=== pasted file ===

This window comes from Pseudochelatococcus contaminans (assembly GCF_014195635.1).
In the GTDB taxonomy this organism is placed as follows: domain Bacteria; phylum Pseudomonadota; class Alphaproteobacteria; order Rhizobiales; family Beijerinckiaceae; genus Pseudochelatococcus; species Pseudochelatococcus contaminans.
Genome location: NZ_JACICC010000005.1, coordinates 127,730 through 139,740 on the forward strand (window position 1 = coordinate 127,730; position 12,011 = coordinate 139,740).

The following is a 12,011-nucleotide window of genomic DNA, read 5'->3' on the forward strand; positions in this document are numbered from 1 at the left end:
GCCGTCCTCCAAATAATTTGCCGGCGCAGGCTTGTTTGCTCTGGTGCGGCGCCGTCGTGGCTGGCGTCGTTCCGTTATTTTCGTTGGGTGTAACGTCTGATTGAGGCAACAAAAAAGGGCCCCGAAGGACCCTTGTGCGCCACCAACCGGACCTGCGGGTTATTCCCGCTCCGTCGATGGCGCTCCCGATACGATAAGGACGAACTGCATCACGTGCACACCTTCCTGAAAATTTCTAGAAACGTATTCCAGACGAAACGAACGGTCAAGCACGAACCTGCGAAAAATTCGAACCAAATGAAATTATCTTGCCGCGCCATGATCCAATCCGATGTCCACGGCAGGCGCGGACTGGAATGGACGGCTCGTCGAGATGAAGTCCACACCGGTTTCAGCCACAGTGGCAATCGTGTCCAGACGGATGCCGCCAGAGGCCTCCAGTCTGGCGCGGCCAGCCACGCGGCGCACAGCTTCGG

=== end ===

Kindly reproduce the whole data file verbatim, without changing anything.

This window comes from Pseudochelatococcus contaminans (assembly GCF_014195635.1).
In the GTDB taxonomy this organism is placed as follows: domain Bacteria; phylum Pseudomonadota; class Alphaproteobacteria; order Rhizobiales; family Beijerinckiaceae; genus Pseudochelatococcus; species Pseudochelatococcus contaminans.
Genome location: NZ_JACICC010000005.1, coordinates 127,730 through 139,740 on the forward strand (window position 1 = coordinate 127,730; position 12,011 = coordinate 139,740).

The following is a 12,011-nucleotide window of genomic DNA, read 5'->3' on the forward strand; positions in this document are numbered from 1 at the left end:
GCCGTCCTCCAAATAATTTGCCGGCGCAGGCTTGTTTGCTCTGGTGCGGCGCCGTCGTGGCTGGCGTCGTTCCGTTATTTTCGTTGGGTGTAACGTCTGATTGAGGCAACAAAAAAGGGCCCCGAAGGACCCTTGTGCGCCACCAACCGGACCTGCGGGTTATTCCCGCTCCGTCGATGGCGCTCCCGATACGATAAGGACGAACTGCATCACGTGCACACCTTCCTGAAAATTTCTAGAAACGTATTCCAGACGAAACGAACGGTCAAGCACGAACCTGCGAAAAATTCGAACCAAATGAAATTATCTTGCCGCGCCATGATCCAATCCGATGTCCACGGCAGGCGCGGACTGGAATGGACGGCTCGTCGAGATGAAGTCCACACCGGTTTCAGCCACAGTGGCAATCGTGTCCAGACGGATGCCGCCAGAGGCCTCCAGTCTGGCGCGGCCAGCCACGCGGCGCACAGCTTCGG